Sunday, October 23, 2016

Black Women and Fat and a Photo of a Girl Wearing Someone Else’s Face

This Guest Post graciously submitted by Kate Fridkis.

It is not totally rare that I am moved to tears, but this time it was for a good reason.

I was standing in a sleek little gallery on the Lower East Side, music beating in the background, as I looked at an enormous photograph of a little black girl holding the image of a white model’s face over her own.

The colors were vivid, almost intense, but simple. The girls skinny legs and arms jutted. She was sitting, clutching the other face against her own. It had been torn from a magazine. It was a makeup ad. The girl was a Ugandan orphan. I wanted to peek under her mask and see her real face, but she wouldn’t let me.

The photographer was Gloria Baker Feinstein. She was in the city for her exhibit. She’s spent a lot of time in Uganda, and she established a non-profit for some of the amazing orphaned children she met and grew close to there (their art was also on display at the gallery). She also took a bunch of pictures of women eating cake, after reading this blog. And they are amazing.*

But anyway—I met Gloria in person for the first time, and she was wearing a leather jacket and being unassuming and quietly awesome and badass, and her photos made me cry.

And then that one, the one of the girl holding the pale face up to cover her own, dark one, made me suddenly think of this Op-Ed I read in the New York Times the other day. One that keeps bothering me. One that I don’t know how to talk about because it is by a black woman, talking about black women, and I am a pale, Jewish woman who is probably not fit to comment.

But I can’t help it. I’m commenting.

The article, by Alice Randall,  is about how black women operate under totally different beauty rules than white women. Instead of feeling pressure to be thin, they feel pressure NOT to be thin. Losing weight is uncool. It’s not allowed. Randall’s husband wishes she wouldn’t. He likes her body the way it is.

He likes the plumpness. And attitudes like that, as innocuous as they seem, are killing black women. The culture of weight celebration is causing black women to get diabetes and heart disease. So they should fight back against the beauty ideals of their community, and lose weight, and get fit, and stay alive.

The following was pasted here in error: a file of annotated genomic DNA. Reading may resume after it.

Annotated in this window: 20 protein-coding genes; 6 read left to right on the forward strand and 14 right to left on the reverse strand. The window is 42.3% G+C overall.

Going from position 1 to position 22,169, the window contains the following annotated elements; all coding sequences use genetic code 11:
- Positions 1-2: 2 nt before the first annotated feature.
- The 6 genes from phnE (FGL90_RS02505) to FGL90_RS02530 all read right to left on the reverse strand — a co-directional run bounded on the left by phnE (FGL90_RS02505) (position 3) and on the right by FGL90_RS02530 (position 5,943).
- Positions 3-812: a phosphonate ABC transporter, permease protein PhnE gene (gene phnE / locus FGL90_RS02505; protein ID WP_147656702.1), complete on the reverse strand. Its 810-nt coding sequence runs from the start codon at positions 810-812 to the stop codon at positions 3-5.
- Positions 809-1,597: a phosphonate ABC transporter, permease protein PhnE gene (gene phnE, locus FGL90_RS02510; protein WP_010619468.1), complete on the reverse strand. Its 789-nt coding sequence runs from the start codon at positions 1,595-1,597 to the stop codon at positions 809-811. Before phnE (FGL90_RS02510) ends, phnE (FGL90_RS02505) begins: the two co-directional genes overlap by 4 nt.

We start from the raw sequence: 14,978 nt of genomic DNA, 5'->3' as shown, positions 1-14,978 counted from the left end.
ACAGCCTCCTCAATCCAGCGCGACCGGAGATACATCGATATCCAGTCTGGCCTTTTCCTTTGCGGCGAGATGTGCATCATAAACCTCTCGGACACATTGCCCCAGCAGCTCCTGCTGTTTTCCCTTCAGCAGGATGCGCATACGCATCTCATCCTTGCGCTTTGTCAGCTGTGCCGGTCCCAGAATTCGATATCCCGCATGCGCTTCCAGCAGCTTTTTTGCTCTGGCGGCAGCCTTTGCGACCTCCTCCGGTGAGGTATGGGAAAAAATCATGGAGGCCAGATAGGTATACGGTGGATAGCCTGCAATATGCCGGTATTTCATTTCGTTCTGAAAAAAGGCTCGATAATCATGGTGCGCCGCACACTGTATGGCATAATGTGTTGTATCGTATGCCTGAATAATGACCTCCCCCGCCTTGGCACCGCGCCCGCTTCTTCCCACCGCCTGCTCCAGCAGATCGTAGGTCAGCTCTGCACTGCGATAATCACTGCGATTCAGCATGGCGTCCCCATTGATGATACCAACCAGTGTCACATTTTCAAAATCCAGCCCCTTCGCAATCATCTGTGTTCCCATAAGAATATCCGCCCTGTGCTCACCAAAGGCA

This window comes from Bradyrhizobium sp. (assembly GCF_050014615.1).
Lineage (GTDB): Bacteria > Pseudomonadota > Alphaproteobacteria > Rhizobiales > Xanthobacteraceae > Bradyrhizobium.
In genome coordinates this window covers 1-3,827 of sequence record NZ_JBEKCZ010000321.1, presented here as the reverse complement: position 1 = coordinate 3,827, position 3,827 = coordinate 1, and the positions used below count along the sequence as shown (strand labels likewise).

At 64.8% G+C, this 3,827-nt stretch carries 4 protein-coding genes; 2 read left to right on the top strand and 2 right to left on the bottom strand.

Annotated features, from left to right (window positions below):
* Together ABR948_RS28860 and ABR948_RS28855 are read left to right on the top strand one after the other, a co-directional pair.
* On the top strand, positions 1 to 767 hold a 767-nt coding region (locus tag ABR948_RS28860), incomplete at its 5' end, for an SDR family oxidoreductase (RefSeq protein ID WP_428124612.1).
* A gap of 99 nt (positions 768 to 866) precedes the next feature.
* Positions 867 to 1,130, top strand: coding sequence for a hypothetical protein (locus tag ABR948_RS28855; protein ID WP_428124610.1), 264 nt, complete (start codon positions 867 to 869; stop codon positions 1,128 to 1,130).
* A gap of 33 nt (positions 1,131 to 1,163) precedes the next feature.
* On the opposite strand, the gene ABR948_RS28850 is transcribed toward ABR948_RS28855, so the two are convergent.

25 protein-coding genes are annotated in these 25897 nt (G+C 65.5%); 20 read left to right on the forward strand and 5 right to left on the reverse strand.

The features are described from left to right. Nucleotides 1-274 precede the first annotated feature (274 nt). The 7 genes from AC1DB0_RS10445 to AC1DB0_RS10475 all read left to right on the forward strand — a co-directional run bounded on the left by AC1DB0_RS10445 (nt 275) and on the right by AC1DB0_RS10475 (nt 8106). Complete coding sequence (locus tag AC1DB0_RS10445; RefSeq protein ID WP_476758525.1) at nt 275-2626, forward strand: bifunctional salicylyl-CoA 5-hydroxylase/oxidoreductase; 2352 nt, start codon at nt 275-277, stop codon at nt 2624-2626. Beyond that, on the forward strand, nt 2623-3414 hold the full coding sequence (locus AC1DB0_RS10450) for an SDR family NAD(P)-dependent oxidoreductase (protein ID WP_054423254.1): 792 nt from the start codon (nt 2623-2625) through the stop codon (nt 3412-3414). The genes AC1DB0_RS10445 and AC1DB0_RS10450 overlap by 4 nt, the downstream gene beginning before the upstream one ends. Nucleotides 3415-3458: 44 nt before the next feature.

I don’t know, but something about this didn’t sound right to me.

There is so much pressure to be thin in our culture, in other cultures, all around the world, that I wonder if it’s possible for so many black women, here in America, to be afraid of losing weight.

When I watch TV and there’s a black woman in a show, she’s usually thin. Thin and strikingly gorgeous, with a face like a supermodel. Sometimes she is unique in that her face is not exactly like a supermodel. Occasionally, she is heavier. If she’s heavier, she’s often also silly and goofy and funny. Very rarely, she’s heavy and serious. Of course, TV is not reality; not even reality TV.

What you see on TV is not what you see in your community. But it influences it. The beauty ideals of the dominate culture infiltrate minority cultures. They do. We see it everywhere. They seep in, like a toxin. They leach into the water supply. They spread, and they spread. And then articles start popping up about how eating disorders are proliferating, as the images of white, thin beauty reach new places and put down roots there and begin to claim all of the billboards.

I don’t know how much to believe. It’s hard to say. But I’m not very surprised. I’ve heard over and over again about the struggles of being dark skinned in a world that prizes pale skin. It is hard to look different. It is so damn hard to look different.

I know, and I only look like an Eastern European Jew. And we’ve managed to assimilate very successfully, in large part, I think, because of our pale skin.

So I have trouble with this idea, that black women are killing themselves to stay heavy. Can that really be true? Or if it is true, I can’t believe that it is true across the board. There must be room to feel all sorts of pressures. Unique communal pressures and also the endless whisper of the larger society’s motivation. It is always confusing, isn’t it, what we’re supposed to do with our bodies– how they’re supposed to look?